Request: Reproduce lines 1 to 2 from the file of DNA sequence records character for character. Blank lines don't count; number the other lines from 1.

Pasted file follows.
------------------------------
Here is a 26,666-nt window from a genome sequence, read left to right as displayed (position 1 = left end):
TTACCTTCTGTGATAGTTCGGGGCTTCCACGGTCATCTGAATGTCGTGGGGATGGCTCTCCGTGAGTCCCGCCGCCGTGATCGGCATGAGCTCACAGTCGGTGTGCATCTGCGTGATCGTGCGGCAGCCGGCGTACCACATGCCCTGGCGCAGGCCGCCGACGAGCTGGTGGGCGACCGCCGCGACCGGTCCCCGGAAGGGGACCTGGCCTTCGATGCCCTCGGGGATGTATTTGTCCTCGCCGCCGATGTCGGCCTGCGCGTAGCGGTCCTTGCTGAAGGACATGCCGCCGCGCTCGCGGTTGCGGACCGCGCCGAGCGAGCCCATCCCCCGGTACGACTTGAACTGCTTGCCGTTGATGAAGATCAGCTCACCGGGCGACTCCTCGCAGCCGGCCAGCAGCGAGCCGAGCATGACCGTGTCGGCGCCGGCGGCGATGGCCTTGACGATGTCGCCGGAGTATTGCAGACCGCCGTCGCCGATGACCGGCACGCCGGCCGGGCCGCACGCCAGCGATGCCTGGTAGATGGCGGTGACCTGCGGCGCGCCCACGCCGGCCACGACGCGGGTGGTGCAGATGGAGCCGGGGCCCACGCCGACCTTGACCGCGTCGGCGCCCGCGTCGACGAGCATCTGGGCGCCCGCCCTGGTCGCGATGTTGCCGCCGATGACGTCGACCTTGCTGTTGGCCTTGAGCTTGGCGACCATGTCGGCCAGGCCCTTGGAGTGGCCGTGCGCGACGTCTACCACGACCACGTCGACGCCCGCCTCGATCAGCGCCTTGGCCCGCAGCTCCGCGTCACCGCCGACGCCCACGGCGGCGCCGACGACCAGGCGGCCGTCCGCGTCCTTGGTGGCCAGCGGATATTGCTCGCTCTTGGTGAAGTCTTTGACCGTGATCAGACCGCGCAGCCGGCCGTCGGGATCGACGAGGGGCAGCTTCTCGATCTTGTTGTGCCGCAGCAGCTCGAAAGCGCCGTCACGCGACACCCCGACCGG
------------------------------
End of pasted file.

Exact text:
Here is a 26,666-nt window from a genome sequence, read left to right as displayed (position 1 = left end):
TTACCTTCTGTGATAGTTCGGGGCTTCCACGGTCATCTGAATGTCGTGGGGATGGCTCTCCGTGAGTCCCGCCGCCGTGATCGGCATGAGCTCACAGTCGGTGTGCATCTGCGTGATCGTGCGGCAGCCGGCGTACCACATGCCCTGGCGCAGGCCGCCGACGAGCTGGTGGGCGACCGCCGCGACCGGTCCCCGGAAGGGGACCTGGCCTTCGATGCCCTCGGGGATGTATTTGTCCTCGCCGCCGATGTCGGCCTGCGCGTAGCGGTCCTTGCTGAAGGACATGCCGCCGCGCTCGCGGTTGCGGACCGCGCCGAGCGAGCCCATCCCCCGGTACGACTTGAACTGCTTGCCGTTGATGAAGATCAGCTCACCGGGCGACTCCTCGCAGCCGGCCAGCAGCGAGCCGAGCATGACCGTGTCGGCGCCGGCGGCGATGGCCTTGACGATGTCGCCGGAGTATTGCAGACCGCCGTCGCCGATGACCGGCACGCCGGCCGGGCCGCACGCCAGCGATGCCTGGTAGATGGCGGTGACCTGCGGCGCGCCCACGCCGGCCACGACGCGGGTGGTGCAGATGGAGCCGGGGCCCACGCCGACCTTGACCGCGTCGGCGCCCGCGTCGACGAGCATCTGGGCGCCCGCCCTGGTCGCGATGTTGCCGCCGATGACGTCGACCTTGCTGTTGGCCTTGAGCTTGGCGACCATGTCGGCCAGGCCCTTGGAGTGGCCGTGCGCGACGTCTACCACGACCACGTCGACGCCCGCCTCGATCAGCGCCTTGGCCCGCAGCTCCGCGTCACCGCCGACGCCCACGGCGGCGCCGACGACCAGGCGGCCGTCCGCGTCCTTGGTGGCCAGCGGATATTGCTCGCTCTTGGTGAAGTCTTTGACCGTGATCAGACCGCGCAGCCGGCCGTCGGGATCGACGAGGGGCAGCTTCTCGATCTTGTTGTGCCGCAGCAGCTCGAAAGCGCCGTCACGCGACACCCCGACCGG